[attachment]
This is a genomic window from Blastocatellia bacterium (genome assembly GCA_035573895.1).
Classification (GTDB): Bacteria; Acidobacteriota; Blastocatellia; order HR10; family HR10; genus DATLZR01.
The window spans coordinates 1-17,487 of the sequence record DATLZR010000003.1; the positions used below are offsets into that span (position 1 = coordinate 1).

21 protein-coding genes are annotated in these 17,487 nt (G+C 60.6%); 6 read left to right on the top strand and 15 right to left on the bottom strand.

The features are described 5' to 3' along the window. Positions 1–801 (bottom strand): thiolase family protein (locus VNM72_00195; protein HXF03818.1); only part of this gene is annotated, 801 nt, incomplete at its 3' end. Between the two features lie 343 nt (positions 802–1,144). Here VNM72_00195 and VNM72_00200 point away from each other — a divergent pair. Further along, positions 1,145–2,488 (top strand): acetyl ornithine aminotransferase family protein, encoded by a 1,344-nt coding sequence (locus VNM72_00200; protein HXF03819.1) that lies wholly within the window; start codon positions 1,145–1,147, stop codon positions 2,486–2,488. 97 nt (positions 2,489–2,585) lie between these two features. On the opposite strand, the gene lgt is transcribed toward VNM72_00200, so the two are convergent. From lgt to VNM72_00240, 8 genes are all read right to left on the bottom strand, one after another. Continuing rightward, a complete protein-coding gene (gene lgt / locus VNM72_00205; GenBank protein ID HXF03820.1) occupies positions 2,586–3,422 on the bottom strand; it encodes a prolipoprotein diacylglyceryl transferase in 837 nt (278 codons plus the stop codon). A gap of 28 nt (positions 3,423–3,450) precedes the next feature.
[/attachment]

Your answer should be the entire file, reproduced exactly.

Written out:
This is a genomic window from Blastocatellia bacterium (genome assembly GCA_035573895.1).
Classification (GTDB): Bacteria; Acidobacteriota; Blastocatellia; order HR10; family HR10; genus DATLZR01.
The window spans coordinates 1-17,487 of the sequence record DATLZR010000003.1; the positions used below are offsets into that span (position 1 = coordinate 1).

21 protein-coding genes are annotated in these 17,487 nt (G+C 60.6%); 6 read left to right on the top strand and 15 right to left on the bottom strand.

The features are described 5' to 3' along the window. Positions 1–801 (bottom strand): thiolase family protein (locus VNM72_00195; protein HXF03818.1); only part of this gene is annotated, 801 nt, incomplete at its 3' end. Between the two features lie 343 nt (positions 802–1,144). Here VNM72_00195 and VNM72_00200 point away from each other — a divergent pair. Further along, positions 1,145–2,488 (top strand): acetyl ornithine aminotransferase family protein, encoded by a 1,344-nt coding sequence (locus VNM72_00200; protein HXF03819.1) that lies wholly within the window; start codon positions 1,145–1,147, stop codon positions 2,486–2,488. 97 nt (positions 2,489–2,585) lie between these two features. On the opposite strand, the gene lgt is transcribed toward VNM72_00200, so the two are convergent. From lgt to VNM72_00240, 8 genes are all read right to left on the bottom strand, one after another. Continuing rightward, a complete protein-coding gene (gene lgt / locus VNM72_00205; GenBank protein ID HXF03820.1) occupies positions 2,586–3,422 on the bottom strand; it encodes a prolipoprotein diacylglyceryl transferase in 837 nt (278 codons plus the stop codon). A gap of 28 nt (positions 3,423–3,450) precedes the next feature.